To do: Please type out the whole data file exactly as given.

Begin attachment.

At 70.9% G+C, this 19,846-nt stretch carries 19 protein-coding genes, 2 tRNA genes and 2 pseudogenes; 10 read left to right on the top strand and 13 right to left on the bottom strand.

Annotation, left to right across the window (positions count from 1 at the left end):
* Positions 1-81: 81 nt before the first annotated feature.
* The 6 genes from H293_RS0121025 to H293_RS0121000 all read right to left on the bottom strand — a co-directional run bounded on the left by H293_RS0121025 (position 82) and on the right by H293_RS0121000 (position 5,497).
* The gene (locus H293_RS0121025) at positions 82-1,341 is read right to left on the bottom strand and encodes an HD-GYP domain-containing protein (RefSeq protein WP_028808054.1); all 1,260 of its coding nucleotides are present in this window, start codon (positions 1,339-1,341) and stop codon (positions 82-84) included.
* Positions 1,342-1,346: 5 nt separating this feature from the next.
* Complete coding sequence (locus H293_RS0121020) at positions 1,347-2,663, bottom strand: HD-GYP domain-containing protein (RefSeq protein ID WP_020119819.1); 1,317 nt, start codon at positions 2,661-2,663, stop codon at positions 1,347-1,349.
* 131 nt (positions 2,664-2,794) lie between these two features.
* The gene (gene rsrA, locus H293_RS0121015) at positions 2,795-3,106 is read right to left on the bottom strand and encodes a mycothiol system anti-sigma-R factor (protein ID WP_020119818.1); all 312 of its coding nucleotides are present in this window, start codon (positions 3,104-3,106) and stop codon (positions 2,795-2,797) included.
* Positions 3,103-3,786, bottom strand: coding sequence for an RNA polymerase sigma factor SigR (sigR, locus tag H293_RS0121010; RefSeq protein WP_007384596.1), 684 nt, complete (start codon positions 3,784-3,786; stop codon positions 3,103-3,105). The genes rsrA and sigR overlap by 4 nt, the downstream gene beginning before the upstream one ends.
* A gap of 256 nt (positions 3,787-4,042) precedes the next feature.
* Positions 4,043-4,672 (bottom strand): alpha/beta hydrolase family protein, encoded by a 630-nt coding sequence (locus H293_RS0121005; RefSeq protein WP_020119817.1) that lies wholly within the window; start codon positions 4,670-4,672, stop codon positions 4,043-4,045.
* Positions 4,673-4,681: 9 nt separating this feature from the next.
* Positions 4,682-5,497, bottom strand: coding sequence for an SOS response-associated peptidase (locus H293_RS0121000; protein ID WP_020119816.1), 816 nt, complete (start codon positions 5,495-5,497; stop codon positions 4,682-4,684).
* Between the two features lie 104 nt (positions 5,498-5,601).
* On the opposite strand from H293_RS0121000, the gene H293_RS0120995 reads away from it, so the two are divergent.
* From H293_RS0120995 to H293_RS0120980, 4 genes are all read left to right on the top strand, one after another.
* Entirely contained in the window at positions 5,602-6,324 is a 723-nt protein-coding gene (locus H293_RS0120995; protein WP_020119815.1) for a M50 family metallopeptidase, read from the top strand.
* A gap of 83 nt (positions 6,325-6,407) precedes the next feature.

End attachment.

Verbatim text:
At 70.9% G+C, this 19,846-nt stretch carries 19 protein-coding genes, 2 tRNA genes and 2 pseudogenes; 10 read left to right on the top strand and 13 right to left on the bottom strand.

Annotation, left to right across the window (positions count from 1 at the left end):
* Positions 1-81: 81 nt before the first annotated feature.
* The 6 genes from H293_RS0121025 to H293_RS0121000 all read right to left on the bottom strand — a co-directional run bounded on the left by H293_RS0121025 (position 82) and on the right by H293_RS0121000 (position 5,497).
* The gene (locus H293_RS0121025) at positions 82-1,341 is read right to left on the bottom strand and encodes an HD-GYP domain-containing protein (RefSeq protein WP_028808054.1); all 1,260 of its coding nucleotides are present in this window, start codon (positions 1,339-1,341) and stop codon (positions 82-84) included.
* Positions 1,342-1,346: 5 nt separating this feature from the next.
* Complete coding sequence (locus H293_RS0121020) at positions 1,347-2,663, bottom strand: HD-GYP domain-containing protein (RefSeq protein ID WP_020119819.1); 1,317 nt, start codon at positions 2,661-2,663, stop codon at positions 1,347-1,349.
* 131 nt (positions 2,664-2,794) lie between these two features.
* The gene (gene rsrA, locus H293_RS0121015) at positions 2,795-3,106 is read right to left on the bottom strand and encodes a mycothiol system anti-sigma-R factor (protein ID WP_020119818.1); all 312 of its coding nucleotides are present in this window, start codon (positions 3,104-3,106) and stop codon (positions 2,795-2,797) included.
* Positions 3,103-3,786, bottom strand: coding sequence for an RNA polymerase sigma factor SigR (sigR, locus tag H293_RS0121010; RefSeq protein WP_007384596.1), 684 nt, complete (start codon positions 3,784-3,786; stop codon positions 3,103-3,105). The genes rsrA and sigR overlap by 4 nt, the downstream gene beginning before the upstream one ends.
* A gap of 256 nt (positions 3,787-4,042) precedes the next feature.
* Positions 4,043-4,672 (bottom strand): alpha/beta hydrolase family protein, encoded by a 630-nt coding sequence (locus H293_RS0121005; RefSeq protein WP_020119817.1) that lies wholly within the window; start codon positions 4,670-4,672, stop codon positions 4,043-4,045.
* Positions 4,673-4,681: 9 nt separating this feature from the next.
* Positions 4,682-5,497, bottom strand: coding sequence for an SOS response-associated peptidase (locus H293_RS0121000; protein ID WP_020119816.1), 816 nt, complete (start codon positions 5,495-5,497; stop codon positions 4,682-4,684).
* Between the two features lie 104 nt (positions 5,498-5,601).
* On the opposite strand from H293_RS0121000, the gene H293_RS0120995 reads away from it, so the two are divergent.
* From H293_RS0120995 to H293_RS0120980, 4 genes are all read left to right on the top strand, one after another.
* Entirely contained in the window at positions 5,602-6,324 is a 723-nt protein-coding gene (locus H293_RS0120995; protein WP_020119815.1) for a M50 family metallopeptidase, read from the top strand.
* A gap of 83 nt (positions 6,325-6,407) precedes the next feature.